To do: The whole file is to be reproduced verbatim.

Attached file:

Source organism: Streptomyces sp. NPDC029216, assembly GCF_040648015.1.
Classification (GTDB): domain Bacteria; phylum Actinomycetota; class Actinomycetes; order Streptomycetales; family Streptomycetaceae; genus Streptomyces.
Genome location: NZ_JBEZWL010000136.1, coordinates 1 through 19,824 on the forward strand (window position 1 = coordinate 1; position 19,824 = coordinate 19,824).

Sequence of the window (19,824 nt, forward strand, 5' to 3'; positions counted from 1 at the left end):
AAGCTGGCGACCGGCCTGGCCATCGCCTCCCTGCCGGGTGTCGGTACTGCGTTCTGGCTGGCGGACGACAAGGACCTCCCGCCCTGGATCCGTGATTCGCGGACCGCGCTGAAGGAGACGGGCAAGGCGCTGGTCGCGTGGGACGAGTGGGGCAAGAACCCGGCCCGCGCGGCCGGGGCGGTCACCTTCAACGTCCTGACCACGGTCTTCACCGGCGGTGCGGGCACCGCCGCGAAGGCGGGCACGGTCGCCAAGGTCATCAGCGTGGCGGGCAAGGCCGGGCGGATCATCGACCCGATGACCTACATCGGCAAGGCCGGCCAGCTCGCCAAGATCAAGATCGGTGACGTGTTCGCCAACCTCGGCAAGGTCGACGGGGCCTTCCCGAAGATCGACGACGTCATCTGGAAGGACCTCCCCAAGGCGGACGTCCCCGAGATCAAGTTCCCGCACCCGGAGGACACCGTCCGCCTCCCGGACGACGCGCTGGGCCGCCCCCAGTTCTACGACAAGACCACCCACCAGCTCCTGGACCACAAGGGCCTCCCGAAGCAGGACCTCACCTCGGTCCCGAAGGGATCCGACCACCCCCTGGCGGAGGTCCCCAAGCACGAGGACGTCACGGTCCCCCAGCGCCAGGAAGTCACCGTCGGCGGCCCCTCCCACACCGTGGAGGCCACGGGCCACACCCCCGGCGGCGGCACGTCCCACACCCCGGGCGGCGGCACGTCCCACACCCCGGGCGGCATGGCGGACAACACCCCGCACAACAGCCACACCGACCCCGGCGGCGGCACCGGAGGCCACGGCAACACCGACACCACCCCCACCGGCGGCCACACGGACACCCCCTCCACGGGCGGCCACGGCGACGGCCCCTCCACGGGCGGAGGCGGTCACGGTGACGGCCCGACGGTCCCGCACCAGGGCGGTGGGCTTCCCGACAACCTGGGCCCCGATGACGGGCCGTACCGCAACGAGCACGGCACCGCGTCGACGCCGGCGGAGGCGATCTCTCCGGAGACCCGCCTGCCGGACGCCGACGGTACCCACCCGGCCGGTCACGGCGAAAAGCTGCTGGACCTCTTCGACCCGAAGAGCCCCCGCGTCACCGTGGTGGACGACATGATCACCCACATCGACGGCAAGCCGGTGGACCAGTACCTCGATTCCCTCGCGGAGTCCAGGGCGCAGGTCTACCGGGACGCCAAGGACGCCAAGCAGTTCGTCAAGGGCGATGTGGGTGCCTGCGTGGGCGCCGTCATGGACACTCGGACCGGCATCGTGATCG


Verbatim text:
Source organism: Streptomyces sp. NPDC029216, assembly GCF_040648015.1.
Classification (GTDB): domain Bacteria; phylum Actinomycetota; class Actinomycetes; order Streptomycetales; family Streptomycetaceae; genus Streptomyces.
Genome location: NZ_JBEZWL010000136.1, coordinates 1 through 19,824 on the forward strand (window position 1 = coordinate 1; position 19,824 = coordinate 19,824).

Sequence of the window (19,824 nt, forward strand, 5' to 3'; positions counted from 1 at the left end):
AAGCTGGCGACCGGCCTGGCCATCGCCTCCCTGCCGGGTGTCGGTACTGCGTTCTGGCTGGCGGACGACAAGGACCTCCCGCCCTGGATCCGTGATTCGCGGACCGCGCTGAAGGAGACGGGCAAGGCGCTGGTCGCGTGGGACGAGTGGGGCAAGAACCCGGCCCGCGCGGCCGGGGCGGTCACCTTCAACGTCCTGACCACGGTCTTCACCGGCGGTGCGGGCACCGCCGCGAAGGCGGGCACGGTCGCCAAGGTCATCAGCGTGGCGGGCAAGGCCGGGCGGATCATCGACCCGATGACCTACATCGGCAAGGCCGGCCAGCTCGCCAAGATCAAGATCGGTGACGTGTTCGCCAACCTCGGCAAGGTCGACGGGGCCTTCCCGAAGATCGACGACGTCATCTGGAAGGACCTCCCCAAGGCGGACGTCCCCGAGATCAAGTTCCCGCACCCGGAGGACACCGTCCGCCTCCCGGACGACGCGCTGGGCCGCCCCCAGTTCTACGACAAGACCACCCACCAGCTCCTGGACCACAAGGGCCTCCCGAAGCAGGACCTCACCTCGGTCCCGAAGGGATCCGACCACCCCCTGGCGGAGGTCCCCAAGCACGAGGACGTCACGGTCCCCCAGCGCCAGGAAGTCACCGTCGGCGGCCCCTCCCACACCGTGGAGGCCACGGGCCACACCCCCGGCGGCGGCACGTCCCACACCCCGGGCGGCGGCACGTCCCACACCCCGGGCGGCATGGCGGACAACACCCCGCACAACAGCCACACCGACCCCGGCGGCGGCACCGGAGGCCACGGCAACACCGACACCACCCCCACCGGCGGCCACACGGACACCCCCTCCACGGGCGGCCACGGCGACGGCCCCTCCACGGGCGGAGGCGGTCACGGTGACGGCCCGACGGTCCCGCACCAGGGCGGTGGGCTTCCCGACAACCTGGGCCCCGATGACGGGCCGTACCGCAACGAGCACGGCACCGCGTCGACGCCGGCGGAGGCGATCTCTCCGGAGACCCGCCTGCCGGACGCCGACGGTACCCACCCGGCCGGTCACGGCGAAAAGCTGCTGGACCTCTTCGACCCGAAGAGCCCCCGCGTCACCGTGGTGGACGACATGATCACCCACATCGACGGCAAGCCGGTGGACCAGTACCTCGATTCCCTCGCGGAGTCCAGGGCGCAGGTCTACCGGGACGCCAAGGACGCCAAGCAGTTCGTCAAGGGCGATGTGGGTGCCTGCGTGGGCGCCGTCATGGACACTCGGACCGGCATCGTGATCG